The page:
One of the primary benefits of using nitrous oxide for dental procedures is that both the timing and dosage can be easily and accurately controlled. Once the nasal mask has been applied, it won’t take long to begin feeling the effects of the gas. However, once the dental work has been completed and the mask is removed, the patient will merely have to take a couple of deep breaths to begin enjoying mental clarity within a few minutes. In fact, you’ll more than likely be able to drive yourself home from your appointment after receiving nitrous oxide.
In short, the use of nitrous oxide is completely safe! Our team is highly trained in utilizing it to assist patients, and we take all appropriate precautions to ensure your safety is put first. While nitrogen might not be entirely safe on its own, it poses absolutely no threat at all in the form of nitrous oxide; in fact, the nitrous oxide treatment application usually has about 70% oxygen and 30% nitrogen (though for more serious procedures, this ratio can be adjusted as needed). It’s worth mentioning that if you experience any rare, unpleasant side effects from the nitrous oxide, such as nausea or lightheadedness, they’ll likely fade quickly.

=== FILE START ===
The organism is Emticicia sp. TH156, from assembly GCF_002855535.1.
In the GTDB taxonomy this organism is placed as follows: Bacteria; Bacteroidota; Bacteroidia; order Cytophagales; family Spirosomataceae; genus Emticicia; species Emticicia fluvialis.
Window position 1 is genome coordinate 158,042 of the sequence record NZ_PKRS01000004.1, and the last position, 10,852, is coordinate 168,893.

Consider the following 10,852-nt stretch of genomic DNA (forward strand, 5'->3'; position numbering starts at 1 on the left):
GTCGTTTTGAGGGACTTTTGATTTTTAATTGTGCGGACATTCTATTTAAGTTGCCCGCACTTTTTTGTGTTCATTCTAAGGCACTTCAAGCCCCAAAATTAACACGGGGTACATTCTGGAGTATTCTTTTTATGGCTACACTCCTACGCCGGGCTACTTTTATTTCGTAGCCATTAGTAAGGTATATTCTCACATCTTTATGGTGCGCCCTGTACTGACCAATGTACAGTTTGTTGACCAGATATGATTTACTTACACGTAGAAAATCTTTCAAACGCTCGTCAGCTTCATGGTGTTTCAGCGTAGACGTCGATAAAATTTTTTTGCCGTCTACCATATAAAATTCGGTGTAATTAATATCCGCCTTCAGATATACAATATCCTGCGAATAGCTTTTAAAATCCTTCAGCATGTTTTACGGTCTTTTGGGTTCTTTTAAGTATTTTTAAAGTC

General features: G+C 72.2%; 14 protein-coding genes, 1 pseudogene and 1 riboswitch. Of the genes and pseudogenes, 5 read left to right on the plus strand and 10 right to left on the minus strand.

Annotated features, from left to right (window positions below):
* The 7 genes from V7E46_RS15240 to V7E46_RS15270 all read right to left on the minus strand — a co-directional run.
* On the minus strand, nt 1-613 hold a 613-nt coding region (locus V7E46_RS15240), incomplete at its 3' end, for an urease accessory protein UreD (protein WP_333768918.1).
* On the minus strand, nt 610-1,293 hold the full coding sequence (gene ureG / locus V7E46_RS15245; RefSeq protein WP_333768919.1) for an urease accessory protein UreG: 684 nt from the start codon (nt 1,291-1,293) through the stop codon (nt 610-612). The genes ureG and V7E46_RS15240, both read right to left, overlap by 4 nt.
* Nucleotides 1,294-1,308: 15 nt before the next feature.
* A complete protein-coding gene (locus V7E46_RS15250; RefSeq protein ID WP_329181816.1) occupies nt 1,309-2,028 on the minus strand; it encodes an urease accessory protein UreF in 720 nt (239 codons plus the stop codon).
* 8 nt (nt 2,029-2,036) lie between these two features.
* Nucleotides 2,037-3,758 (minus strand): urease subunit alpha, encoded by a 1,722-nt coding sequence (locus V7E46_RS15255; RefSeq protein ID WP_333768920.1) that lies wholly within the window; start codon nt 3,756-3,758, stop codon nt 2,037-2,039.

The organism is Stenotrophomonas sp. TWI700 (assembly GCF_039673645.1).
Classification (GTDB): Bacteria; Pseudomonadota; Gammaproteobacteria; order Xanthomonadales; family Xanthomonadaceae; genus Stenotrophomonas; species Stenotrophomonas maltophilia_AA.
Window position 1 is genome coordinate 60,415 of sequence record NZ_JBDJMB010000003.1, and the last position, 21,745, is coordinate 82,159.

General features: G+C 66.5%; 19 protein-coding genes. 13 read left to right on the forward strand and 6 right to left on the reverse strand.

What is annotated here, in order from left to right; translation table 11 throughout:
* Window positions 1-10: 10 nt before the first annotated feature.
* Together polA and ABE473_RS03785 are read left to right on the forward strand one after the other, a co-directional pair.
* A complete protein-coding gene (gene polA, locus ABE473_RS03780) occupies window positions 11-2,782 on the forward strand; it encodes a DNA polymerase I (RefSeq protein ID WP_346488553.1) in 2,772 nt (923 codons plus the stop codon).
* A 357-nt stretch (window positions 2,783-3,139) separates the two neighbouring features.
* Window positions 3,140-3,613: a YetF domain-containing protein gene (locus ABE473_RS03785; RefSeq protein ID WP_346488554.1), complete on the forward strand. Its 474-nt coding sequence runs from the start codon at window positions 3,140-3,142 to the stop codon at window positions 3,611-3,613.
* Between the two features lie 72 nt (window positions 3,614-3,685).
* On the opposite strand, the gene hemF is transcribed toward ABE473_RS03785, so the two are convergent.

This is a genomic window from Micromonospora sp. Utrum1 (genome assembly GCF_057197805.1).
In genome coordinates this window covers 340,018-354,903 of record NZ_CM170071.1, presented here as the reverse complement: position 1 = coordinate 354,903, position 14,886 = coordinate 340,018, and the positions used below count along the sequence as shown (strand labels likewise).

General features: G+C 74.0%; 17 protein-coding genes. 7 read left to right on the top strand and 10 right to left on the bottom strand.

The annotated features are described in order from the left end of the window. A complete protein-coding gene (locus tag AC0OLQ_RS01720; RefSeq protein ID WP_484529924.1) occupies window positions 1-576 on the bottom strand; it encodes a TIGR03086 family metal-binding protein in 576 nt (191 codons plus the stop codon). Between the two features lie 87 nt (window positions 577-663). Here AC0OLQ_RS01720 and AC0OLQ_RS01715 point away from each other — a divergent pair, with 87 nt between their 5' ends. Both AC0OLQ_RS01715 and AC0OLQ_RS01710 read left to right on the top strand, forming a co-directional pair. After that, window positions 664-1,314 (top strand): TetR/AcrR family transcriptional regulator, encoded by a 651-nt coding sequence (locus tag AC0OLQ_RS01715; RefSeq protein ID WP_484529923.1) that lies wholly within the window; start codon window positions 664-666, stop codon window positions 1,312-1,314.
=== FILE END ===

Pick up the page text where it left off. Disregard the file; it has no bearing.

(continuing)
Nitrous oxide is a viable option for most patients of all ages. In most cases, it’s best for patients who struggle to undergo dental treatment due to anxiety, but it can also assist patients with sensitive gag reflexes or those who have issues remaining seated for longer periods of time. However, there are a few groups that nitrous oxide might not be suitable for. For example, if you’re pregnant you shouldn’t be administered nitrous oxide unless it’s absolutely necessary. Patients with limited lung capacity or obstructive pulmonary disease also shouldn’t be given nitrous oxide. We’ll always check your medical history first before determining if you’re a suitable candidate for nitrous oxide.